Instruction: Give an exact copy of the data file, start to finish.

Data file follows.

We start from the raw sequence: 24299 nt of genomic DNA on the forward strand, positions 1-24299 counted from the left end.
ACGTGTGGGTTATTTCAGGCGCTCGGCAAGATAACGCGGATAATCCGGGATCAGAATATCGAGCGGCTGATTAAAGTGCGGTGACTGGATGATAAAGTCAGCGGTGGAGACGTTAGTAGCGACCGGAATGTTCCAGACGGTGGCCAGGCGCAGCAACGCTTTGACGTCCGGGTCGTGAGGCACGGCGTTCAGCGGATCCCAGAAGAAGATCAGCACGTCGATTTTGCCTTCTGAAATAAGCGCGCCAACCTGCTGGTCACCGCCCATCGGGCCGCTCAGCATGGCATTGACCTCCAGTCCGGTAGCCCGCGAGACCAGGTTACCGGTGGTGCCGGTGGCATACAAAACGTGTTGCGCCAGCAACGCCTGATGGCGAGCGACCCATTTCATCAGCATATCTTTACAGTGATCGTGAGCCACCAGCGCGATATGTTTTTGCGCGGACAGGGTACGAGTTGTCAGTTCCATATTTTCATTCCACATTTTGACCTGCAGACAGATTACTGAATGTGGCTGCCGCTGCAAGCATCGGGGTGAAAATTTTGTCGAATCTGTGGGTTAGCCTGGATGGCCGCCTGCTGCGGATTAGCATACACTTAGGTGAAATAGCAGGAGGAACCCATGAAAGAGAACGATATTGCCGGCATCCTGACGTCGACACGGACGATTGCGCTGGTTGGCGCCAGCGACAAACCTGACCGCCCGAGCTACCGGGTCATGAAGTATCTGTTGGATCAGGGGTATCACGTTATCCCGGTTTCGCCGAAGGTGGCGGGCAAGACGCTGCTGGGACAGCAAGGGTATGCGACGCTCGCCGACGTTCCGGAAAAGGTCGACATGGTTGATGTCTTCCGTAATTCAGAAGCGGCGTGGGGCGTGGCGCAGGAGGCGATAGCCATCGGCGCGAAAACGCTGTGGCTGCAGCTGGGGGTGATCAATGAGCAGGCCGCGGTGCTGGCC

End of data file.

We start from the raw sequence: 24299 nt of genomic DNA on the forward strand, positions 1-24299 counted from the left end.
ACGTGTGGGTTATTTCAGGCGCTCGGCAAGATAACGCGGATAATCCGGGATCAGAATATCGAGCGGCTGATTAAAGTGCGGTGACTGGATGATAAAGTCAGCGGTGGAGACGTTAGTAGCGACCGGAATGTTCCAGACGGTGGCCAGGCGCAGCAACGCTTTGACGTCCGGGTCGTGAGGCACGGCGTTCAGCGGATCCCAGAAGAAGATCAGCACGTCGATTTTGCCTTCTGAAATAAGCGCGCCAACCTGCTGGTCACCGCCCATCGGGCCGCTCAGCATGGCATTGACCTCCAGTCCGGTAGCCCGCGAGACCAGGTTACCGGTGGTGCCGGTGGCATACAAAACGTGTTGCGCCAGCAACGCCTGATGGCGAGCGACCCATTTCATCAGCATATCTTTACAGTGATCGTGAGCCACCAGCGCGATATGTTTTTGCGCGGACAGGGTACGAGTTGTCAGTTCCATATTTTCATTCCACATTTTGACCTGCAGACAGATTACTGAATGTGGCTGCCGCTGCAAGCATCGGGGTGAAAATTTTGTCGAATCTGTGGGTTAGCCTGGATGGCCGCCTGCTGCGGATTAGCATACACTTAGGTGAAATAGCAGGAGGAACCCATGAAAGAGAACGATATTGCCGGCATCCTGACGTCGACACGGACGATTGCGCTGGTTGGCGCCAGCGACAAACCTGACCGCCCGAGCTACCGGGTCATGAAGTATCTGTTGGATCAGGGGTATCACGTTATCCCGGTTTCGCCGAAGGTGGCGGGCAAGACGCTGCTGGGACAGCAAGGGTATGCGACGCTCGCCGACGTTCCGGAAAAGGTCGACATGGTTGATGTCTTCCGTAATTCAGAAGCGGCGTGGGGCGTGGCGCAGGAGGCGATAGCCATCGGCGCGAAAACGCTGTGGCTGCAGCTGGGGGTGATCAATGAGCAGGCCGCGGTGCTGGCC